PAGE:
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The perils of nominal targets

  • Armenter, Roc

    (Federal Reserve Bank of Philadelphia)

A monetary authority can be committed to pursuing an inflation, price-level, or nominal output target yet systematically fail to achieve the specified goals. Constrained by the zero lower bound on the policy rate, the monetary authority is unable to implement its objectives when private-sector expectations stray away from the target in the first place. Low-inflation expectations become self-fulfilling, leading to multiple Markov equilibria. Private-sector expectations are anchored on a unique Markov equilibrium if the monetary authority is given a strong stabilization goal for the policy rate. However, policy-rate stabilization may not improve welfare as the resulting policy is severely distorted.

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Paper provided by Federal Reserve Bank of Philadelphia in its series Working Papers with number 14-2.

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Length: 33 pages
Date of creation: 10 Dec 2013
Date of revision:
Handle: RePEc:fip:fedpwp:14-2
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  1. Michael Dotsey & Andreas Hornstein, 2011. "On the implementation of Markov-perfect monetary policy," Working Papers 11-29, Federal Reserve Bank of Philadelphia.
  2. Siu, Henry E., 2008. "Time consistent monetary policy with endogenous price rigidity," Journal of Economic Theory, Elsevier, vol. 138(1), pages 184-210, January.
  3. Alexander L. Wolman, 2003. "Real implications of the zero bound on nominal interest rates," Working Paper 03-15, Federal Reserve Bank of Richmond.
  4. S. Boragan Aruoba & Frank Schorfheide, 2013. "Macroeconomic dynamics near the ZLB: a tale of two equilibria," Working Papers 13-29, Federal Reserve Bank of Philadelphia.
  5. Berg, Claes & Jonung, Lars, 1998. "Pioneering Price Level Targeting:The Swedish Experience 1931-1937," SSE/EFI Working Paper Series in Economics and Finance 290, Stockholm School of Economics.
  6. Jesús Fernández-Villaverde & Grey Gordon & Pablo A. Guerrón-Quintana & Juan Rubio-Ramírez, 2012. "Nonlinear Adventures at the Zero Lower Bound," NBER Working Papers 18058, National Bureau of Economic Research, Inc.
  7. Glenn D. Rudebusch, 2005. "Monetary policy inertia: fact or fiction?," Working Paper Series 2005-19, Federal Reserve Bank of San Francisco.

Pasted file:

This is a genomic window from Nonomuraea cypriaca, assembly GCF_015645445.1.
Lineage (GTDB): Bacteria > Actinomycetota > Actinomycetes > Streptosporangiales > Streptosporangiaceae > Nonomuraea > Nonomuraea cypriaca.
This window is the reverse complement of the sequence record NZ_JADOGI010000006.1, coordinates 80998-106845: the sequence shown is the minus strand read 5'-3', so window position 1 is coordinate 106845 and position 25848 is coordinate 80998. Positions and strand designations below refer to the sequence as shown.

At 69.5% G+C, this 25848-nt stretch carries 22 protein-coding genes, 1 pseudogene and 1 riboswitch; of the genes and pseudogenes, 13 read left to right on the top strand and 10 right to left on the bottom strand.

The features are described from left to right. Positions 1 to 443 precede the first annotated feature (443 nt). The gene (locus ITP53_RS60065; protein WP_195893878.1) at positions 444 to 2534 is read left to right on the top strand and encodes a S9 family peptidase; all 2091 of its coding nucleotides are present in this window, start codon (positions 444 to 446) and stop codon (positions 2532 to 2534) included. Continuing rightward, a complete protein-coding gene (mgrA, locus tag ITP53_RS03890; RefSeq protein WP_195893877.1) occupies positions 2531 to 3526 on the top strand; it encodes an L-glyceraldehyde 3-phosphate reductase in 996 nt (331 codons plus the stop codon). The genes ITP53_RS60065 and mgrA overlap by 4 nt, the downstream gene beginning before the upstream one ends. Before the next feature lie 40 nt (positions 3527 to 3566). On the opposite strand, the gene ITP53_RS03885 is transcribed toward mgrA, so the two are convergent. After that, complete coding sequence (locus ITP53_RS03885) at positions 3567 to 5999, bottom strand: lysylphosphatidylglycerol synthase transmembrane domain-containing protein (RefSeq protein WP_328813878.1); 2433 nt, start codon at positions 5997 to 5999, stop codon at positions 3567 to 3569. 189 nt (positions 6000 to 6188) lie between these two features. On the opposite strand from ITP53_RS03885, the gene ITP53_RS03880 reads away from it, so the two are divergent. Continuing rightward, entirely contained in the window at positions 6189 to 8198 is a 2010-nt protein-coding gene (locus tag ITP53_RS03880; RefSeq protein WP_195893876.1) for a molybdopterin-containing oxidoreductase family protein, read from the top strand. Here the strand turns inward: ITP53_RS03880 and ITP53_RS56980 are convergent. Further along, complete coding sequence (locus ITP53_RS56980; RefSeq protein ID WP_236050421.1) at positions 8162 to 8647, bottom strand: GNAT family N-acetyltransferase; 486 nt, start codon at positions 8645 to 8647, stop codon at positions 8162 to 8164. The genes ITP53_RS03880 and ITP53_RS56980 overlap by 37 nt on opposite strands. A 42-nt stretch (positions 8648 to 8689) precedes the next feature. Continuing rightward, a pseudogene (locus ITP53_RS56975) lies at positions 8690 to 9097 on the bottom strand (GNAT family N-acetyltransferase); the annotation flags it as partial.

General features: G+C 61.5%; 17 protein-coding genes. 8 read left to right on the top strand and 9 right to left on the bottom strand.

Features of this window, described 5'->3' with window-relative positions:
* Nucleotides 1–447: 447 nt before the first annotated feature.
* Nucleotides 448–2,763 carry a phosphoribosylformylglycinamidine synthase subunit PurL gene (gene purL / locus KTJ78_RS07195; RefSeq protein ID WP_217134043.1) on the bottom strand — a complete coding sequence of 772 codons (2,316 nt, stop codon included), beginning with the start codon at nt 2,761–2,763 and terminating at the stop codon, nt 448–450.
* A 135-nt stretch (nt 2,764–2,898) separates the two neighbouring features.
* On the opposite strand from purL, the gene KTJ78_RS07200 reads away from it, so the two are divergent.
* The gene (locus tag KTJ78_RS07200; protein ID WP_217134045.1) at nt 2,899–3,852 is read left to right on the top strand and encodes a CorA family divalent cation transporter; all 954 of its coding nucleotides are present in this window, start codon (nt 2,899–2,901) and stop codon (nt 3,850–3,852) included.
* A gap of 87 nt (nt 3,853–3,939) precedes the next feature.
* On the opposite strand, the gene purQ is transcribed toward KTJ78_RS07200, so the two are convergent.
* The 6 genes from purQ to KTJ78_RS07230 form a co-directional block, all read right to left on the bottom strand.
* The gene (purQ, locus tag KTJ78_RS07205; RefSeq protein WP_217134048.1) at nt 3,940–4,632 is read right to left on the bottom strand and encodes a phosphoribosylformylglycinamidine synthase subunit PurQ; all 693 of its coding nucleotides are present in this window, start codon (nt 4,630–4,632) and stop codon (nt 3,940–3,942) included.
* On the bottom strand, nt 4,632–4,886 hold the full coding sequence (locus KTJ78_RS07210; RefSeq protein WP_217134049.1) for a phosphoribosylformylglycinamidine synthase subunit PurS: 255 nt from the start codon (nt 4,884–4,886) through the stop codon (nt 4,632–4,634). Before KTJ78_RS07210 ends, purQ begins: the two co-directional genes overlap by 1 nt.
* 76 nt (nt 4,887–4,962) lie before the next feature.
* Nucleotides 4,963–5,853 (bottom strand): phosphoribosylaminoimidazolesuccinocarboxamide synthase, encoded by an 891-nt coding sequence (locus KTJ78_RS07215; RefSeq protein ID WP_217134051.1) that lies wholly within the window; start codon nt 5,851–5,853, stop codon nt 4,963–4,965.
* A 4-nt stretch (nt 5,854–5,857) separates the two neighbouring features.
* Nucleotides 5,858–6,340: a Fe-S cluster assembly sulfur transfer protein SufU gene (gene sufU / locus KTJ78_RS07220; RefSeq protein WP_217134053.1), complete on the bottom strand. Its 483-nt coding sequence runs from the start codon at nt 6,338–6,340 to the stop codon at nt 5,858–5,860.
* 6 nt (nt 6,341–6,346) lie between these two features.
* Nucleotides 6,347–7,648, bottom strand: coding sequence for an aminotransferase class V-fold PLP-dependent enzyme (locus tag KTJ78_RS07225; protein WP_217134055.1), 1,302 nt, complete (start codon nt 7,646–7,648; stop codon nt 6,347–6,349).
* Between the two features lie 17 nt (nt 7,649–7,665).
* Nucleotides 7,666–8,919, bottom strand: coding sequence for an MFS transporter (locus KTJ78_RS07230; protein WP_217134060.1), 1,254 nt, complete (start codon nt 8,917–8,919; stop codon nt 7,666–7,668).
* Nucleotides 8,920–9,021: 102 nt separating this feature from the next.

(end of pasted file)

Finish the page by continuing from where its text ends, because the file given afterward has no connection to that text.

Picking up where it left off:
8. S. Borağan Aruoba & Pablo Cuba-Borda & Frank Schorfheide, 2013. "Macroeconomic Dynamics Near the ZLB: A Tale of Two Countries," NBER Working Papers 19248, National Bureau of Economic Research, Inc.
  9. Evans, George W. & Guse, Eran & Honkapohja, Seppo, 2007. "Liquidity Traps, Learning and Stagnation," CEPR Discussion Papers 6355, C.E.P.R. Discussion Papers.
  10. Adam, Klaus & Billi, Roberto M., 2004. "Optimal monetary policy under commitment with a zero bound on nominal interest rates," CFS Working Paper Series 2004/13, Center for Financial Studies (CFS).
  11. Anton Nakov, 2006. "Optimal and Simple Monetary Policy Rules with Zero Floor on the Nominal Interest Rate," Banco de Espa�a Working Papers 0637, Banco de Espa�a.
  12. Karen Kopecky & Richard Suen, 2010. "Finite State Markov-chain Approximations to Highly Persistent Processes," Review of Economic Dynamics, Elsevier for the Society for Economic Dynamics, vol. 13(3), pages 701-714, July.
  13. R. Anton Braun & Lena Mareen Körber & Yuichiro Waki, 2012. "Some unpleasant properties of log-linearized solutions when the nominal rate is zero," Working Paper 2012-05, Federal Reserve Bank of Atlanta.
  14. Jung, Taehun & Teranishi, Yuki & Watanabe, Tsutomu, 2005. "Optimal Monetary Policy at the Zero-Interest-Rate Bound," Journal of Money, Credit and Banking, Blackwell Publishing, vol. 37(5), pages 813-35, October.
  15. Roc Armenter, 2008. "A General Theory (and Some Evidence) of Expectation Traps in Monetary Policy," Journal of Money, Credit and Banking, Blackwell Publishing, vol. 40(5), pages 867-895, 08.
  16. Eusepi, Stefano, 2007. "Learnability and monetary policy: A global perspective," Journal of Monetary Economics, Elsevier, vol. 54(4), pages 1115-1131, May.
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